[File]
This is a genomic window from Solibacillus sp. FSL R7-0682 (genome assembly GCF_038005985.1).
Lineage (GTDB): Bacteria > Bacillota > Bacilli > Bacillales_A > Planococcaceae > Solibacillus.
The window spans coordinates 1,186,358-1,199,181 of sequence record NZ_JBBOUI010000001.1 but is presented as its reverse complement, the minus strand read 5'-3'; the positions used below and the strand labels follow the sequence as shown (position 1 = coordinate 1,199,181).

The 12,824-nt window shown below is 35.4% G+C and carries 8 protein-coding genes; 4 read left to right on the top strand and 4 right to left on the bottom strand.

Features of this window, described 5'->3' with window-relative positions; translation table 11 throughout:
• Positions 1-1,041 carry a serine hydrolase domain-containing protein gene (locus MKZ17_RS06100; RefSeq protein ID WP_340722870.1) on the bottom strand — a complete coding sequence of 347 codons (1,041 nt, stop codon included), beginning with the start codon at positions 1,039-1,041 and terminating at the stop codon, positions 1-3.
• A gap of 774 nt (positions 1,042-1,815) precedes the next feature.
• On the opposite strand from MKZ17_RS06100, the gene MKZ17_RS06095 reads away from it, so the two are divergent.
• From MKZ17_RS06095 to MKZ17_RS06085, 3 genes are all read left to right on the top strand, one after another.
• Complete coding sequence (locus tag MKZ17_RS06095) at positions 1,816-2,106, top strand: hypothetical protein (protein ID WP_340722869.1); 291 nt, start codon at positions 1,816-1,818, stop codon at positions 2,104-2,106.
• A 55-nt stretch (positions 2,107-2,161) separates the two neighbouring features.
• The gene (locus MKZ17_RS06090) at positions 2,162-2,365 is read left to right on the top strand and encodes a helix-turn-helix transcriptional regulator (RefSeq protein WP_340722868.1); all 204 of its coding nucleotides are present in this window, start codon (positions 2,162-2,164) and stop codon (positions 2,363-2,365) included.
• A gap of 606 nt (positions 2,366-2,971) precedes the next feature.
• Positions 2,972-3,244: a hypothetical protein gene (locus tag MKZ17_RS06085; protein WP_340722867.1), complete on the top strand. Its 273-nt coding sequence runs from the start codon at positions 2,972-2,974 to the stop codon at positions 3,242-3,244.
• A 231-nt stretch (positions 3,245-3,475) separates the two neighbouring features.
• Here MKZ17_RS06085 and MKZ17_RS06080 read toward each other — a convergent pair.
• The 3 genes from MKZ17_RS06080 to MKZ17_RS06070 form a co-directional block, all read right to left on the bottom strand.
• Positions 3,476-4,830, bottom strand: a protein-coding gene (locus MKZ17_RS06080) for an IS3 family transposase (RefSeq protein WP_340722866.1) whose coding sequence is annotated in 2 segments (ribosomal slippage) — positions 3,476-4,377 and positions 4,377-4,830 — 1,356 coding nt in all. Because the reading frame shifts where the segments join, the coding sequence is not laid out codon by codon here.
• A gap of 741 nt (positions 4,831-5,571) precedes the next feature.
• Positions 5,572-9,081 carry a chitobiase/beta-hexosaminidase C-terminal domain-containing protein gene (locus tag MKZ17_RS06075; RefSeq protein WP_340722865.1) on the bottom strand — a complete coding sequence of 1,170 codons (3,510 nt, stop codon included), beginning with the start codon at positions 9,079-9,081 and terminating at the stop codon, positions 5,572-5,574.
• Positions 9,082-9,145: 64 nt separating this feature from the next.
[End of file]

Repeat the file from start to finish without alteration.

This is a genomic window from Solibacillus sp. FSL R7-0682 (genome assembly GCF_038005985.1).
Lineage (GTDB): Bacteria > Bacillota > Bacilli > Bacillales_A > Planococcaceae > Solibacillus.
The window spans coordinates 1,186,358-1,199,181 of sequence record NZ_JBBOUI010000001.1 but is presented as its reverse complement, the minus strand read 5'-3'; the positions used below and the strand labels follow the sequence as shown (position 1 = coordinate 1,199,181).

The 12,824-nt window shown below is 35.4% G+C and carries 8 protein-coding genes; 4 read left to right on the top strand and 4 right to left on the bottom strand.

Features of this window, described 5'->3' with window-relative positions; translation table 11 throughout:
• Positions 1-1,041 carry a serine hydrolase domain-containing protein gene (locus MKZ17_RS06100; RefSeq protein ID WP_340722870.1) on the bottom strand — a complete coding sequence of 347 codons (1,041 nt, stop codon included), beginning with the start codon at positions 1,039-1,041 and terminating at the stop codon, positions 1-3.
• A gap of 774 nt (positions 1,042-1,815) precedes the next feature.
• On the opposite strand from MKZ17_RS06100, the gene MKZ17_RS06095 reads away from it, so the two are divergent.
• From MKZ17_RS06095 to MKZ17_RS06085, 3 genes are all read left to right on the top strand, one after another.
• Complete coding sequence (locus tag MKZ17_RS06095) at positions 1,816-2,106, top strand: hypothetical protein (protein ID WP_340722869.1); 291 nt, start codon at positions 1,816-1,818, stop codon at positions 2,104-2,106.
• A 55-nt stretch (positions 2,107-2,161) separates the two neighbouring features.
• The gene (locus MKZ17_RS06090) at positions 2,162-2,365 is read left to right on the top strand and encodes a helix-turn-helix transcriptional regulator (RefSeq protein WP_340722868.1); all 204 of its coding nucleotides are present in this window, start codon (positions 2,162-2,164) and stop codon (positions 2,363-2,365) included.
• A gap of 606 nt (positions 2,366-2,971) precedes the next feature.
• Positions 2,972-3,244: a hypothetical protein gene (locus tag MKZ17_RS06085; protein WP_340722867.1), complete on the top strand. Its 273-nt coding sequence runs from the start codon at positions 2,972-2,974 to the stop codon at positions 3,242-3,244.
• A 231-nt stretch (positions 3,245-3,475) separates the two neighbouring features.
• Here MKZ17_RS06085 and MKZ17_RS06080 read toward each other — a convergent pair.
• The 3 genes from MKZ17_RS06080 to MKZ17_RS06070 form a co-directional block, all read right to left on the bottom strand.
• Positions 3,476-4,830, bottom strand: a protein-coding gene (locus MKZ17_RS06080) for an IS3 family transposase (RefSeq protein WP_340722866.1) whose coding sequence is annotated in 2 segments (ribosomal slippage) — positions 3,476-4,377 and positions 4,377-4,830 — 1,356 coding nt in all. Because the reading frame shifts where the segments join, the coding sequence is not laid out codon by codon here.
• A gap of 741 nt (positions 4,831-5,571) precedes the next feature.
• Positions 5,572-9,081 carry a chitobiase/beta-hexosaminidase C-terminal domain-containing protein gene (locus tag MKZ17_RS06075; RefSeq protein WP_340722865.1) on the bottom strand — a complete coding sequence of 1,170 codons (3,510 nt, stop codon included), beginning with the start codon at positions 9,079-9,081 and terminating at the stop codon, positions 5,572-5,574.
• Positions 9,082-9,145: 64 nt separating this feature from the next.